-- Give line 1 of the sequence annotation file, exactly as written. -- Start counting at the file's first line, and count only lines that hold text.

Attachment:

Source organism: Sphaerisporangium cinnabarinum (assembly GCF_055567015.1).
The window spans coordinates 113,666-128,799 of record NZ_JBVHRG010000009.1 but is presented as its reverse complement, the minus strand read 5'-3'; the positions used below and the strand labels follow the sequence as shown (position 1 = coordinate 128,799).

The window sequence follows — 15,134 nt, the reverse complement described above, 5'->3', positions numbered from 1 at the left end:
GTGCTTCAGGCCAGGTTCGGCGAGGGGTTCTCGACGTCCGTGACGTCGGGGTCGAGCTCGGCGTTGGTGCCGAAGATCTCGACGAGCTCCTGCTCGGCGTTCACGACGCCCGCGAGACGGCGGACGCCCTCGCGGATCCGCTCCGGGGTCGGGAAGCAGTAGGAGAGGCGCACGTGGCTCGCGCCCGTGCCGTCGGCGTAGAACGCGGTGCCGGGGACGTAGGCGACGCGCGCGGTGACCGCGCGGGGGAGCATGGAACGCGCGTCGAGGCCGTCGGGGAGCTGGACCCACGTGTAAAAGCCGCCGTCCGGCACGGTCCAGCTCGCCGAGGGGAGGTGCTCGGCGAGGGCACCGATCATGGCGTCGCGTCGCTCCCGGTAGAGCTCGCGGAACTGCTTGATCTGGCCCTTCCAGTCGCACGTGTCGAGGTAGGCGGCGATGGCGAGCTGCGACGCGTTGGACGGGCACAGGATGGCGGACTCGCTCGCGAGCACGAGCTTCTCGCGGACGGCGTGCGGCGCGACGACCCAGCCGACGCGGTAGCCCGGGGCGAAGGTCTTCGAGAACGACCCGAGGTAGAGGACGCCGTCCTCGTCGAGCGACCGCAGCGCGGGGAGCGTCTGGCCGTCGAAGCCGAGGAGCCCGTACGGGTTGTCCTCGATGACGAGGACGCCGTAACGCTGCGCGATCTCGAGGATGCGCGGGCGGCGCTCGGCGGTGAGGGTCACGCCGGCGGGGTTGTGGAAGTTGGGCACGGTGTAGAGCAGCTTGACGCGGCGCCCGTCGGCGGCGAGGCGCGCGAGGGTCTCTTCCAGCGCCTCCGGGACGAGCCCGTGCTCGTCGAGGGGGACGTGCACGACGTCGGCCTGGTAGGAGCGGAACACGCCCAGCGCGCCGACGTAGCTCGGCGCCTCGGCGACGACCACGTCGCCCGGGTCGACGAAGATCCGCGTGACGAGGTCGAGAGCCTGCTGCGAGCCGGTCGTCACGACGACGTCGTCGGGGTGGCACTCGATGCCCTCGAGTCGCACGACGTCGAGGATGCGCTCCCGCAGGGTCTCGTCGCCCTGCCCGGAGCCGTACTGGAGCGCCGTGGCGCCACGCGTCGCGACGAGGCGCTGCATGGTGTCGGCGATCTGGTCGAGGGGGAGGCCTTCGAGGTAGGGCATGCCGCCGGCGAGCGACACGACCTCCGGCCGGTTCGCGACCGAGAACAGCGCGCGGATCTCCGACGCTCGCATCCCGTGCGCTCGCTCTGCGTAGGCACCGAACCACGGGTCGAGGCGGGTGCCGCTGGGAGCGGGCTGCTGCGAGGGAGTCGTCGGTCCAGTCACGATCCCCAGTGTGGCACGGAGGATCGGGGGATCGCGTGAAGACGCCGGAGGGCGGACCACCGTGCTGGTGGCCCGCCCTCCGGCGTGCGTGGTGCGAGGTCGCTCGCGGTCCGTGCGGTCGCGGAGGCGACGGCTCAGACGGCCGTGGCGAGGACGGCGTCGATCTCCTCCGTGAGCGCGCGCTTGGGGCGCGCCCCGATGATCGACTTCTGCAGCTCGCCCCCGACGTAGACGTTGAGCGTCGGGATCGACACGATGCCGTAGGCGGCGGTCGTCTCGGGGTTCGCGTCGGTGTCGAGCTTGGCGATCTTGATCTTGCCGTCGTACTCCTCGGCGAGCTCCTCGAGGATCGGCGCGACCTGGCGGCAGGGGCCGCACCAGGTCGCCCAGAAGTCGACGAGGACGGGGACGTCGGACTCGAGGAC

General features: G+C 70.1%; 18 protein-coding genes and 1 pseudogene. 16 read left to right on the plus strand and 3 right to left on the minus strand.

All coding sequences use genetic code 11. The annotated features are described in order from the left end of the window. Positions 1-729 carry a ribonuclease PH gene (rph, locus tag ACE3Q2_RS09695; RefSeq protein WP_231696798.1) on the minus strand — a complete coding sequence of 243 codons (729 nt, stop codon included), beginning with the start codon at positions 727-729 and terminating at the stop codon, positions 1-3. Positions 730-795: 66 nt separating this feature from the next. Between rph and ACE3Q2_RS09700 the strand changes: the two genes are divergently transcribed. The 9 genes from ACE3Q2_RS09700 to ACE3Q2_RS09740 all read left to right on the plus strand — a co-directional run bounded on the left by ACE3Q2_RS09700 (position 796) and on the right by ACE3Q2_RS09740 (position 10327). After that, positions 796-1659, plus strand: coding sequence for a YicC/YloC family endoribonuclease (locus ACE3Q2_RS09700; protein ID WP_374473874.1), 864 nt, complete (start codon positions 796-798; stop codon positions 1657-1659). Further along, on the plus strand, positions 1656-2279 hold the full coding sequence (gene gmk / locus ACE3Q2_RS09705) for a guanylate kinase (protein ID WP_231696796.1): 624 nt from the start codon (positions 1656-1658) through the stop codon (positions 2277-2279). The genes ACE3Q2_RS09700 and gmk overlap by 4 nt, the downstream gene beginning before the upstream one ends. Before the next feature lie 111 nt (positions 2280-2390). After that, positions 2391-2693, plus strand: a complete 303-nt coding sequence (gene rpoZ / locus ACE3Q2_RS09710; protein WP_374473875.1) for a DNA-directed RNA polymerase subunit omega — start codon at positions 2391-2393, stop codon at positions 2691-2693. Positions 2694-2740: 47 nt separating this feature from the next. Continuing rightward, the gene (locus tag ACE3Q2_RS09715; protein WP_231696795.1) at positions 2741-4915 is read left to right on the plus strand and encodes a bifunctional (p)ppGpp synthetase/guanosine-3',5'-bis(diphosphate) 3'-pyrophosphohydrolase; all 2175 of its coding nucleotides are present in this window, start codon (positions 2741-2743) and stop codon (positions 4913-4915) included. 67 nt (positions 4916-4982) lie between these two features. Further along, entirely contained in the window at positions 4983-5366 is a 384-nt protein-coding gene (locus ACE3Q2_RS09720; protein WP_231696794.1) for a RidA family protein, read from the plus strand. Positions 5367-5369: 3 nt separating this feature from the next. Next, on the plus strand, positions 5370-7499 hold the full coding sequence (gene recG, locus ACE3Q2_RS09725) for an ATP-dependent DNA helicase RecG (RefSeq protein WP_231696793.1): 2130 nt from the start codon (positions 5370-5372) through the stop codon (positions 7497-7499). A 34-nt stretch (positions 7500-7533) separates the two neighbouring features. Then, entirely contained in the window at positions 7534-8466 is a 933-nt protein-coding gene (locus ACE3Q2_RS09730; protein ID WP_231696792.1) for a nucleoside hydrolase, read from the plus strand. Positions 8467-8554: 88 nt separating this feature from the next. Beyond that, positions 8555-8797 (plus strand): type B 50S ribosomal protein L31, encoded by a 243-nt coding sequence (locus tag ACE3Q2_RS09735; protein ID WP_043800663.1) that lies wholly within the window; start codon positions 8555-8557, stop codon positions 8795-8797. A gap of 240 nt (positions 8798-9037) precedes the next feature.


Source organism: Sphaerisporangium cinnabarinum (assembly GCF_055567015.1).